On the bright side, COVID did allow Leslie Brown, a local Walpole photographer and close friend of Tara’s, to raise money for the organization via the Front Porch Project. The big advantage of the charities 4youIwillfight chose (and the reason they chose them) is because they are not bloated, with the donated funds being used efficiently.

“We are committed to giving 100 percent of our proceeds to organizations that are focused research and patients’ care, and also ensure that the funds they raise are not diluted with overhead. That led me to select Healey Center at MGH, ALS One, and Compassionate Care ALS as the three organizations that represent these ideals. We are also in the process of supporting IamALS as we move to support the much-needed congressional involvement for legislation advancement for ALS.”

Aside from raising funds, the congressional involvement is something everyone involved with 4youIwillfight is deeply invested in. On Twitter, Tara’s sister, Colleen O’Brien, wrote: “There is a bill before Congress called HR 7071 this will give ALS patients access to drugs without waiting years that we don’t have.”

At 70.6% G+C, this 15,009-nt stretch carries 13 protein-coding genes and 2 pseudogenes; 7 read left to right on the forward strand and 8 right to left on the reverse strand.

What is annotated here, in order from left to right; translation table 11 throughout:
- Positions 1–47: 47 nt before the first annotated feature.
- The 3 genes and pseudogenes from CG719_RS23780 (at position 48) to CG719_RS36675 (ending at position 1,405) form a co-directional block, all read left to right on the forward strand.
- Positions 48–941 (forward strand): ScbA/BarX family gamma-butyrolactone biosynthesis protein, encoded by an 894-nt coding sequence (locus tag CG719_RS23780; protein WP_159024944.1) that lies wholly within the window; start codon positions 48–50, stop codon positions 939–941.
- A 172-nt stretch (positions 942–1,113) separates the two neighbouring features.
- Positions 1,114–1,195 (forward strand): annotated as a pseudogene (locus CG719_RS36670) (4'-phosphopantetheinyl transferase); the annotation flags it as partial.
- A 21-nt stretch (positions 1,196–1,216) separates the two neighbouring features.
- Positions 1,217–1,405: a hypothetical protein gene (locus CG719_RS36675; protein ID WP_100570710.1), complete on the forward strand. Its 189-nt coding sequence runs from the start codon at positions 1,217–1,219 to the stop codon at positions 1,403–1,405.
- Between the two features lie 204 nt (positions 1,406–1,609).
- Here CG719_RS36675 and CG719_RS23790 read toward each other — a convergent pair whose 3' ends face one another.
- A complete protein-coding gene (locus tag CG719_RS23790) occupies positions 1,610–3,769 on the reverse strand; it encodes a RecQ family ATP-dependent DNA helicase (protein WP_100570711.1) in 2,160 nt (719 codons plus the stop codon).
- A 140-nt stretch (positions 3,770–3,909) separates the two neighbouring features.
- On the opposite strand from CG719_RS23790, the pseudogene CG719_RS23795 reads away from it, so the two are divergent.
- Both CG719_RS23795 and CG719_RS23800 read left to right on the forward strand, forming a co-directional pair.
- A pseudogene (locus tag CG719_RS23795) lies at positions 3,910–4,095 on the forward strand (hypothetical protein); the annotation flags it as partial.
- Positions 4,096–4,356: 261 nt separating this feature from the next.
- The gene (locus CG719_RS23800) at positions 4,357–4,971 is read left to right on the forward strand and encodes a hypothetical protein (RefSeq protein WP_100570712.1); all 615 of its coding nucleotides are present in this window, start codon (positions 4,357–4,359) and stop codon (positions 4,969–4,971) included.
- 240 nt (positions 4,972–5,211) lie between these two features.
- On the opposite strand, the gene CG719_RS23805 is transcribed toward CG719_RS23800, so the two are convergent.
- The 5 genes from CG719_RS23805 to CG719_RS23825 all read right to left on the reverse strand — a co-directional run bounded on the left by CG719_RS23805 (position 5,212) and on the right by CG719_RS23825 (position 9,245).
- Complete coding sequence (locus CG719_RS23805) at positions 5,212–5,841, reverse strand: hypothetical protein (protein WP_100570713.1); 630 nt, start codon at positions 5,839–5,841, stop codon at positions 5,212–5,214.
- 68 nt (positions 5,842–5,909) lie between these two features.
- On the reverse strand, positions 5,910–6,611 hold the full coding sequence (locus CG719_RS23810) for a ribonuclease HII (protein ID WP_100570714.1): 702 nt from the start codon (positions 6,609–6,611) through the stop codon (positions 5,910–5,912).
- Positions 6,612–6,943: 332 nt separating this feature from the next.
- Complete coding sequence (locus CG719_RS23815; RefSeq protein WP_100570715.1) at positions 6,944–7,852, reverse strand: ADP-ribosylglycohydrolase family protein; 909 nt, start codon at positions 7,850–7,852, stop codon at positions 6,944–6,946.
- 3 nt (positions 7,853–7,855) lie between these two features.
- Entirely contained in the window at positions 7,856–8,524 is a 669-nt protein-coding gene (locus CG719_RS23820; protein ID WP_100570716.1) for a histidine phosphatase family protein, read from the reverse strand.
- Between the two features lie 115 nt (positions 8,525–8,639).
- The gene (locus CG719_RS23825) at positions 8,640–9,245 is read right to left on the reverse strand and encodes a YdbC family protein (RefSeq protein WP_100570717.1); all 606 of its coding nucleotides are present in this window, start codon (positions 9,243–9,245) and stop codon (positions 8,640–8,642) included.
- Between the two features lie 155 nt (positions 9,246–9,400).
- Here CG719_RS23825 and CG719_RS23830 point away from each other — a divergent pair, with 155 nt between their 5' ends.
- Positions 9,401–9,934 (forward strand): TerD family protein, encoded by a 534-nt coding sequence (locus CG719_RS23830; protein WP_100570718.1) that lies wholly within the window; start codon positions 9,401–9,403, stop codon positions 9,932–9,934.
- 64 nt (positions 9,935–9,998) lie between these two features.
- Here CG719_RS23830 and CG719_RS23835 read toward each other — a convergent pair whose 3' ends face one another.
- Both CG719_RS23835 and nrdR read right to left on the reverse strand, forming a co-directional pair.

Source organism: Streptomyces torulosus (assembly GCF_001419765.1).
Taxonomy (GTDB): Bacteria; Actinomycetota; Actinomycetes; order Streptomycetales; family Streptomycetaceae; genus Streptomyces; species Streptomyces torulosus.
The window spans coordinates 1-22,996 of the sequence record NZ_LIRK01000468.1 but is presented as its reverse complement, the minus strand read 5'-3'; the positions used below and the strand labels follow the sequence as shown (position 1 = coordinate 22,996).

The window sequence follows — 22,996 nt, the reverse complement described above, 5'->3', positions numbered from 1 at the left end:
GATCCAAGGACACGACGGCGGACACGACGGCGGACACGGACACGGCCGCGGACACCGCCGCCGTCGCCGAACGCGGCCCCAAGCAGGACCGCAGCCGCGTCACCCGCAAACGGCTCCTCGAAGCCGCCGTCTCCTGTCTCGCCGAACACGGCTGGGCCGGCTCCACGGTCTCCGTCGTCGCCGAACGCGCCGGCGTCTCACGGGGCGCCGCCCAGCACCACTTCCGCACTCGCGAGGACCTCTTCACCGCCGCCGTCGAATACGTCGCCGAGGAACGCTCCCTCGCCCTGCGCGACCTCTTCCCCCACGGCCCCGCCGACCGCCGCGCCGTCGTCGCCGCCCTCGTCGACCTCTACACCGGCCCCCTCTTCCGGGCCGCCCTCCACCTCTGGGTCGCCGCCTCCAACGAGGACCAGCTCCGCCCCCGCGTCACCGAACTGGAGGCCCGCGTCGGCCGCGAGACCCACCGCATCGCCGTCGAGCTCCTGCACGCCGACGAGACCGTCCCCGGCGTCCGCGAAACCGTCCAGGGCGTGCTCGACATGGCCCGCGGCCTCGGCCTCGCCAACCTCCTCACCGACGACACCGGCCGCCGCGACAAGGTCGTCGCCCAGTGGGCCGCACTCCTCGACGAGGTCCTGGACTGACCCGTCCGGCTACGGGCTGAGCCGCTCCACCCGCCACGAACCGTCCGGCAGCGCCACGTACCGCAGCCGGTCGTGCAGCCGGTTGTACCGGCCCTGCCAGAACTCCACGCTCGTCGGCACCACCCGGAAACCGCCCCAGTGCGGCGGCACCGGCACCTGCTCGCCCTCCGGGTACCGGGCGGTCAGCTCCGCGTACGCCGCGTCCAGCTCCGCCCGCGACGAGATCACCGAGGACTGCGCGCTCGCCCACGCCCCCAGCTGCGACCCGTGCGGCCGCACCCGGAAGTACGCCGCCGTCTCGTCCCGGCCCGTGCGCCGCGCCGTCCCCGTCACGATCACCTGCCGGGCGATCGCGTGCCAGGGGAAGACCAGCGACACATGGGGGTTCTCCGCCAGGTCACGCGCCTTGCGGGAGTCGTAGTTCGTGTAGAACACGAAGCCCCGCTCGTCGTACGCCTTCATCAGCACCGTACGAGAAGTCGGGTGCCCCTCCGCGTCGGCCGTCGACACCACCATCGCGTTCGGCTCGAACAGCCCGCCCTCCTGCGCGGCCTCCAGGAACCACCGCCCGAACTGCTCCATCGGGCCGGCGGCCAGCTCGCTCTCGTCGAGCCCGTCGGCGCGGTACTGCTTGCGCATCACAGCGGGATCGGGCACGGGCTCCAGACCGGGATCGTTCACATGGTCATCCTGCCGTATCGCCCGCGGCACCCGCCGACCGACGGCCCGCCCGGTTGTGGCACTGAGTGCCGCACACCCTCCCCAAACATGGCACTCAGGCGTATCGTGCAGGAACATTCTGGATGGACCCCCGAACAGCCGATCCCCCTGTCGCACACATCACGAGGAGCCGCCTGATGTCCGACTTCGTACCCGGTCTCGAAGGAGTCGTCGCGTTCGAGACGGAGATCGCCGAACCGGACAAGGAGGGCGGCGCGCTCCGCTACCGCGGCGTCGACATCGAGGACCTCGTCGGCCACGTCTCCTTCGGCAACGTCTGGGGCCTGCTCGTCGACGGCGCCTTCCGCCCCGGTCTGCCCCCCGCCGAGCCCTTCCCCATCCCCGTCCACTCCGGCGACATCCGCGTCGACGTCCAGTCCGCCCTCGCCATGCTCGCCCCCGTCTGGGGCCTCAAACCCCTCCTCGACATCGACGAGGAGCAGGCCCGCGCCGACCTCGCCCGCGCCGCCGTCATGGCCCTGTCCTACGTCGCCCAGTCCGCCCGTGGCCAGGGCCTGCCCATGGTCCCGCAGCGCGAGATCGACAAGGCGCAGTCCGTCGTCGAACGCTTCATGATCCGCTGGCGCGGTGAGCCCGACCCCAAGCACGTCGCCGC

With ALS being a terminal illness, one would think “right to try” would cover this issue. But Tara’s husband, Christopher Rull, who has spent the last 20-plus years as a professional in biopharmaceutical product development, explained it’s not that simple.

“Right to Try is not so straightforward, and only a tiny piece of the spectrum of Managed Access Programs for drugs of all types,” he said. “In the case of ALS, we have a complex disease, where we can equate the research progress to that of oncology almost 20 years ago. Right to Try requires that the therapies involved show demonstrative improvement beyond current therapies and are inaccessible to patients otherwise. In ALS, we struggle with what that progress needs to look like, because the complexities of this disease impact each patient uniquely and its complex involvement of upper and lower motor neurons. This is one reason why Right to Try is hard to apply to ALS.”